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Bill Brown

A complicated man.

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After seeing Kill Bill Vol. 1, I thought that it would be a good idea to see Quentin Tarantino’s other major film, Pulp Fiction, so that I could get a feel for what came before in Tarantino’s oeuvre. As mentioned in that previous review, I had avoided Pulp Fiction thus far because of the hype surrounding it. I feared that the movie would not live up to the hyperbole and the movie would turn out just as I had initially suspected: a postmodern movie about nothing, devoid of plot and more concerned with form than anything else.

That’s exactly what the movie turned out to be. It is presented as a series of vignettes that seem separate and independent but are loosely tied together in the final scene. Each chapter does not build on the previous one; in other words, there is no plot to speak of and the theme—here I’m being charitable in ascribing one to it—is fairly minimal: bad things happen to bad people. I thought that the movie might be about the redemption of the hit man Jules, but that’s neither well-developed or fully explicit.

In speaking with people about the movie, the constant refrain was that the movie was great because it jumped around the different vignettes in no particular order and then tied it all together nicely in the end. This is the elevation of form above substance. I question how innovative it really is since it goes against the fundamental characteristic of narrative: chronology. Sure, other films and fiction have gone back and forth between the present and the past through flashbacks. But these interludes are brief and serve to drive the main story line forward. Pulp Fiction presents these chapters willy nilly, without any real reason for their order. Memento used chronology in an interesting way, but it served the story well. Pulp Fiction chops up the story line (whatever it may be), throws it in the air, and where it lands is how it’s shot.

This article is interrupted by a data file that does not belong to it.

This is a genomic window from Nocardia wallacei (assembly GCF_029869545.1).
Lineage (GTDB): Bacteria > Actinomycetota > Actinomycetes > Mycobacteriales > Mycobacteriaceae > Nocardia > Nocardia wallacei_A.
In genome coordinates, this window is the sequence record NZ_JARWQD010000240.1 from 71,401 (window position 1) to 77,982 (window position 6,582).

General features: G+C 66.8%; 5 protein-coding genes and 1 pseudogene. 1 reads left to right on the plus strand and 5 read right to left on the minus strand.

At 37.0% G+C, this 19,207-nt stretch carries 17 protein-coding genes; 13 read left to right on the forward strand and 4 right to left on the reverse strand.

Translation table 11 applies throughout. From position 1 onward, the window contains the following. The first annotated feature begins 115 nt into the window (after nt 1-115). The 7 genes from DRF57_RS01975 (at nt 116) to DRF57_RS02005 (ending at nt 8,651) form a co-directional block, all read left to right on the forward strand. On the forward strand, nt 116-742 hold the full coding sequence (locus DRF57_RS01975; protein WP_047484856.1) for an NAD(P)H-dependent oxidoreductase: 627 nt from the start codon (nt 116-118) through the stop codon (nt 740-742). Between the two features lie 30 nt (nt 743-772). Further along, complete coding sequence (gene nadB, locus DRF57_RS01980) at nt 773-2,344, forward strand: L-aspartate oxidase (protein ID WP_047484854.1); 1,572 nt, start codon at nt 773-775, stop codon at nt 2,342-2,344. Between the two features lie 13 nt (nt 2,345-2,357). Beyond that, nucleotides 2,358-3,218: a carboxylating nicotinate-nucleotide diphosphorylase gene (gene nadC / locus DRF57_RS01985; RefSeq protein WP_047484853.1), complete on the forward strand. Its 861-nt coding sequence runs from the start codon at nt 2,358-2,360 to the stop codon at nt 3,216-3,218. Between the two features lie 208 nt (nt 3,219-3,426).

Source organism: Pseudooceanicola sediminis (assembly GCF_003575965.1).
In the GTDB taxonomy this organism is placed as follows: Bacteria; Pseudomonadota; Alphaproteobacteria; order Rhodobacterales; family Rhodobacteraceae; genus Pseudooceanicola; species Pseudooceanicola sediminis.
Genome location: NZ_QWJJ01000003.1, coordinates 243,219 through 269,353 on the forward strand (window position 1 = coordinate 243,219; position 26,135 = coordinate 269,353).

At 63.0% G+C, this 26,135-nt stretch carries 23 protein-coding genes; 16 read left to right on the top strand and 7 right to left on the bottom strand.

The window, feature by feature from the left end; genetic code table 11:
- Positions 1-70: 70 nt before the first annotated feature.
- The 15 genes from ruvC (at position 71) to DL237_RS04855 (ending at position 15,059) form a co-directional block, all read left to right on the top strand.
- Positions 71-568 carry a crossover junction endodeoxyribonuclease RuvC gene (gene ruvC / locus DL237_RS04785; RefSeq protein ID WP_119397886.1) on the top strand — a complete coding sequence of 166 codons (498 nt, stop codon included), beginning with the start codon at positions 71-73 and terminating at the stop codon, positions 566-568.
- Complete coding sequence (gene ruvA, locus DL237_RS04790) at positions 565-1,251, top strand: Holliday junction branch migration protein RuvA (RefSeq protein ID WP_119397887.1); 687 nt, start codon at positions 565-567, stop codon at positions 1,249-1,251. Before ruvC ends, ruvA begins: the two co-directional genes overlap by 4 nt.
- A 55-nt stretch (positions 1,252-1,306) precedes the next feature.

If this had been done in a book, would we hear praise for its innovativeness? (Bad analogy, if you’re familiar with the current state of literature and literary criticism.) No, we would call the product amateurish, disjointed, and incomprehensible. Why would such a farce become acclaimed and vaunted if transferred to film? No matter how well written the individual chapters (or individual sentences), the sum is less than its parts.

Tarantino is clearly skilled as a director, for the shots and scenes are extremely well crafted. The tension in the overdose scene with Uma Thurman, John Travolta, and Eric Stoltz is palpable and chilling. The actors and actresses are generally well played, though their characters aren’t developed beyond the generic range of mobsters.

As a final note, the scenes with the drug use and the anal rape were completely unnecessary. The only reason that they were included was for their shock value, which was considerable. They detracted from the story for no purpose and that is a major strike in my mind. There are a limited number of scenes and minutes in any film and so each scene should advance the drama or story along. To spend so much time on these subjects and events is a travesty. In a perfect film, they would represent a major flaw. In this film, they suggest a relativistic disdain for both the audience and man’s cognitive needs. That’s the most damning criticism I could level towards a film.